Pulmonary Venous and Arterial Hypertension due to Chronic Fibrous Mediastinitis
Hemodynamics and Pulmonary Function
A patient with chronic fibrous mediastinitis presented with bronchial, superior vena caval, and pulmonary venous obstruction, pulmonary hypertension, and pulmonary fibrosis. Pulmonary venous obstruction was confirmed at surgery and explains the hemodynamic findings of elevated pulmonary artery and pulmonary wedge pressures despite low left atrial pressure. Pulmonary function studies showed marked alterations in ventilation-distribution, diffusion, work of breathing, and fixed airway resistance.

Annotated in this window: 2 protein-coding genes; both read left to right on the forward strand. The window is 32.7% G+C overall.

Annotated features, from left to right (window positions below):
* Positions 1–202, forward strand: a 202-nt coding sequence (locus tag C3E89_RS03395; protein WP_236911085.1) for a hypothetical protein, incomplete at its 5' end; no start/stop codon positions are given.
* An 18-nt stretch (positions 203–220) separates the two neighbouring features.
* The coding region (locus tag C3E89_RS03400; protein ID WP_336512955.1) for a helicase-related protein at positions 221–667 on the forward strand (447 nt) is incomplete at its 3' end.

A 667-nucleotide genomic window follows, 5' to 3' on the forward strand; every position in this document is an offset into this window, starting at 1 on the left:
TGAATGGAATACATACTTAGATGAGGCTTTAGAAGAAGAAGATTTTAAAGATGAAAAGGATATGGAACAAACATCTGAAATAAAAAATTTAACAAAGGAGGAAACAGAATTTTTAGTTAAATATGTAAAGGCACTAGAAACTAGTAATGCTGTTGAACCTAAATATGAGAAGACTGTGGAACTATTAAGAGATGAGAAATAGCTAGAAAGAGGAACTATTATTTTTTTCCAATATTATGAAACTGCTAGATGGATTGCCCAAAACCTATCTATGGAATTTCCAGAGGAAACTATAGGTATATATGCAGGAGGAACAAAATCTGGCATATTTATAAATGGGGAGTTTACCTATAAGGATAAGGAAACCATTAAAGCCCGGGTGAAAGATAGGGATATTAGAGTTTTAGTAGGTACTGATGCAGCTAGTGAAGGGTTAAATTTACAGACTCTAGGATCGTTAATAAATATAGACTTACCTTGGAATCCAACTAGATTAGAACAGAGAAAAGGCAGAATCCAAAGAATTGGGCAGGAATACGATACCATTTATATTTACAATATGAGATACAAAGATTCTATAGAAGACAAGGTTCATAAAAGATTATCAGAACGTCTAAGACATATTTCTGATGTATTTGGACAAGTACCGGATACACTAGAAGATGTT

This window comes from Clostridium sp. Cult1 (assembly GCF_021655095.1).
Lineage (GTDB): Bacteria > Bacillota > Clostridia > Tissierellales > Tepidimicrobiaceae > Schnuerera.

It is concluded that the pulmonary arterial hypertension was due, in large part, to the pulmonary venous hypertension caused by pulmonary venous obstruction. Unsuccessful surgical intervention has been followed by 10 months of observation during which aldosterone inhibition together with use of chlorothiazide has prevented recurrence of heart failure and pleural effusion.
The relationship between the physiological abnormalities and the patient's symptoms is discussed along with the possible relationship between pulmonary venous obstruction and pulmonary fibrosis.
- © 1966 American Heart Association, Inc.